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I am writing a toolbox for (PO)MDPs and am seeing a bad pattern emerge. Especially when implementing reinforcement learning algorithms I tend to repeat myself. See the following pseudo-algorithm:

arguments: epsilon

v <- initial V values
c <- initial C values

while not good-enough
   delta <- 0.0
   if in-place
        v_old <- copy(v)
    else
        v_old <- reference to v
    for s in ss
        a = some_value(s,old_v)
        old_v <- v_old[s]
        v[s] = c*a*v_old[s]
        delta = max(delta,old_v-v[s])
    if delta < epsilon
        good-enough <- true

return v

Now see this nearly identical algorithm:

arguments: epsilon,gamma

v <- initial V values
c <- initial C values

while not good-enough
    delta <- 0.0
    if in-place
        v_old <- copy(v)
    else
        v_old <- reference to v
    for s in ss
        a,o = get_a_and_o(s)
        old_v <- v_old[s]
        v[s] = c*v_old[s]*exp(o-a)
        delta = max(delta,old_v-v[s])
    if delta < epsilon(/1-gamma)
        good-enough <- true

return v

There are some simple differences between these algorithms, but I am repeating myself quite a bit. Now my question is: how do you abstract away the common parts between these two example algorithms (applicable to real algorithms)?

I have looked at one approach (in python), where you give the algorithm a pre, a post and a loop function which are called before, after and for each iteration respectively and passed an algorithm state dictionary to hold variables. But this approach did not seem very nice. Any suggestions?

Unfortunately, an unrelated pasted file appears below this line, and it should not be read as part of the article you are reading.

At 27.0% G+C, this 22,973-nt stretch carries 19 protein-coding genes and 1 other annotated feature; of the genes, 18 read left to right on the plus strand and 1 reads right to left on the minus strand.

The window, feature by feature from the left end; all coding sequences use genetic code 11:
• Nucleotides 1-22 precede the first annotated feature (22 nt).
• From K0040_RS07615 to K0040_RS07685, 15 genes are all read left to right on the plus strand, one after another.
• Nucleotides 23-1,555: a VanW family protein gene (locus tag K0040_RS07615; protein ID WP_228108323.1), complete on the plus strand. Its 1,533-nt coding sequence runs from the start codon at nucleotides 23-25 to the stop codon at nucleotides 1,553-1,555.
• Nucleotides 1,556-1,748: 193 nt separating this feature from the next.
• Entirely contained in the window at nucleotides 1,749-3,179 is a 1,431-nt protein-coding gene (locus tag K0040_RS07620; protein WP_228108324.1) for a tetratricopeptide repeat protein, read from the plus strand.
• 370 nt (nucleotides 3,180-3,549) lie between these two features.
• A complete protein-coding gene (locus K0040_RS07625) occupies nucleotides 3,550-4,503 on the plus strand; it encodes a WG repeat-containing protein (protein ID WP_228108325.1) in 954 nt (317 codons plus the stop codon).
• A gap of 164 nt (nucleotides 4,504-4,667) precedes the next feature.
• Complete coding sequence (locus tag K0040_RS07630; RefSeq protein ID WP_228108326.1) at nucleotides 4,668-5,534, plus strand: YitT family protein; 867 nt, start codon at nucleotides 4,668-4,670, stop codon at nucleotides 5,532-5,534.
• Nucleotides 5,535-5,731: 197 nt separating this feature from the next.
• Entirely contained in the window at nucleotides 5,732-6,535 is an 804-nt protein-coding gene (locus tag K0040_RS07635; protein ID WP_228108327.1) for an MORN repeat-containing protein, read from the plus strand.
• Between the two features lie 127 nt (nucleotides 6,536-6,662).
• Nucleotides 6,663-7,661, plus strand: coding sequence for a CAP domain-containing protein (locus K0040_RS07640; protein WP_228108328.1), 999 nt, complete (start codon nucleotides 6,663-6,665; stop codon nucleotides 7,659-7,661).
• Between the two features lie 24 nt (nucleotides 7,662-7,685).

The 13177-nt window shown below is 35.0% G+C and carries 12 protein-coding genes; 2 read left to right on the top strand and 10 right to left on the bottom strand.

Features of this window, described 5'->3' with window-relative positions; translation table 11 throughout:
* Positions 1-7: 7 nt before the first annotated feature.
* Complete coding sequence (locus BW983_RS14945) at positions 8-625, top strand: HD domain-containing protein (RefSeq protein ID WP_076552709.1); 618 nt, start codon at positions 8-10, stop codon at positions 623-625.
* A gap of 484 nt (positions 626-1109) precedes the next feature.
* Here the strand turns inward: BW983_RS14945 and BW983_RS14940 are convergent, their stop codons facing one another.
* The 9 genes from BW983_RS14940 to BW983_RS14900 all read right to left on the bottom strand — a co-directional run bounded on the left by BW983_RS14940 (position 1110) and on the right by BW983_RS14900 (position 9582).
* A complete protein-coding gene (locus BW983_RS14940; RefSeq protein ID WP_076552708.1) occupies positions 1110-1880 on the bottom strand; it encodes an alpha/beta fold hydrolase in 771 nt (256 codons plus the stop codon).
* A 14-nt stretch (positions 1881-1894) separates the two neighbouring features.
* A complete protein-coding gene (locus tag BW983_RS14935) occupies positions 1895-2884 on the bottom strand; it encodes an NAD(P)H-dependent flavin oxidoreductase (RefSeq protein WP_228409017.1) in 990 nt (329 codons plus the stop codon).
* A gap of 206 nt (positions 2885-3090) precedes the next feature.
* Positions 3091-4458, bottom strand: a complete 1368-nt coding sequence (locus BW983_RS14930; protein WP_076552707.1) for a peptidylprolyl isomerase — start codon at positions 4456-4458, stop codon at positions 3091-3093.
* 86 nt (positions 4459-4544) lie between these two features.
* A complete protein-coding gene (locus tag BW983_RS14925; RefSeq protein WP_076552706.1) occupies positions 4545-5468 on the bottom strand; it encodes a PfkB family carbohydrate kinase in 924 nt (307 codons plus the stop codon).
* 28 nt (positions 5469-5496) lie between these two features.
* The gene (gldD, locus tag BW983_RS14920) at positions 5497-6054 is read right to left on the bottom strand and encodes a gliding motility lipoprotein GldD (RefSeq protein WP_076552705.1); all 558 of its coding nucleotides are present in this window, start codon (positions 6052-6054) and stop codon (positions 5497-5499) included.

share|improve this question
    
I think using DRY in algorithms is tough, as all are different in their approaches. –  Narendra Pathai Nov 30 '12 at 18:09
    
You could always reuse some algorithm at some other places applicable. –  Narendra Pathai Nov 30 '12 at 18:10
    
For the most part you should be concerned more about the efficiency of the algorithm and less about DRY in this case. –  Narendra Pathai Nov 30 '12 at 18:15

3 Answers 3

The object-oriented approach would be to make a base class that contains the common parts of the algorithm but not the application-specific parts (i.e. the pre, post, or loop functions). Instead it just has calls to virtual methods that it doesn't implement itself.

Then when you want to instantiate an actual use case, you'd create a subclass of that base class that contains only the implementations of the virtual methods that the base class's code needs to call down to.

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Obviously, the 2 algorithms have a lot in common: the overall workflow/steps are virtually the same, the only difference is the specifics of what is happening in the steps. This is one place where functional approaches shine: you want to replace specific functions / evaluations while keeping the overall structure intact.

Without going into details, looking at your code, you can see that:

  1. they use the same input V
  2. at each iteration, using V and some parameters, an updated value of V is produced
  3. at each iteration, using old and new V, and some parameters, a condition is evaluated - is the new V good enough, or should the algorithm continue?

Here is a sketch on how you could approach it to avoid duplication:

You can rephrase 2. as "at each iteration, we'll apply a function to the current value of V, which will return an updated value V' " - and obviously, that function has signature Updater: fun 't -> 't (the Updater function takes in an input of type t, and returns an output of same type).

Similarly, step 3 can be stated as "at each step, we'll apply a function to the pair (V, V'), which will tell us if yes or no this is good enough" - and this function needs a signature like Finished: fun ('t * 't) -> bool. (Given a tuple of two items of type 't, evaluate and give me a true/false answer).